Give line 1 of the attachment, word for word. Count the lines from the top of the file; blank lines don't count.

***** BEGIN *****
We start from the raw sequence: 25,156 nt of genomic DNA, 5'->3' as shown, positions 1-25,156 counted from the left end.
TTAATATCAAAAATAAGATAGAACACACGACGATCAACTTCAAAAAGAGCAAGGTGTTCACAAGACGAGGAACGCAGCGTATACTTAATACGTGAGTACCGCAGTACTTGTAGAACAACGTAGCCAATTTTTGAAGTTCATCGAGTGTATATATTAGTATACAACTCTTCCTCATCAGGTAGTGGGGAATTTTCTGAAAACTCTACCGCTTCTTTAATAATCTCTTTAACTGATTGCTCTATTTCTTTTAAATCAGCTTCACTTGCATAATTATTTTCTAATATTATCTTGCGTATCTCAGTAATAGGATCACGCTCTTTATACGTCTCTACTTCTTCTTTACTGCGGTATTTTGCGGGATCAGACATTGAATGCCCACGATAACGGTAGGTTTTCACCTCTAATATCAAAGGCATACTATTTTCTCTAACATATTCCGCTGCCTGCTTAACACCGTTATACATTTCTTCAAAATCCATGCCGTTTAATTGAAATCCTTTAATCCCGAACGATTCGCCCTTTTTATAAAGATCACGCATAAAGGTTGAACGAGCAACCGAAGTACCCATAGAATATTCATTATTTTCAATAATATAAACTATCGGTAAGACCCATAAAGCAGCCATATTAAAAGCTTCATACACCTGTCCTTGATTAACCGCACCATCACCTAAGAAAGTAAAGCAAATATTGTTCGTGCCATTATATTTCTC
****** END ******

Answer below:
We start from the raw sequence: 25,156 nt of genomic DNA, 5'->3' as shown, positions 1-25,156 counted from the left end.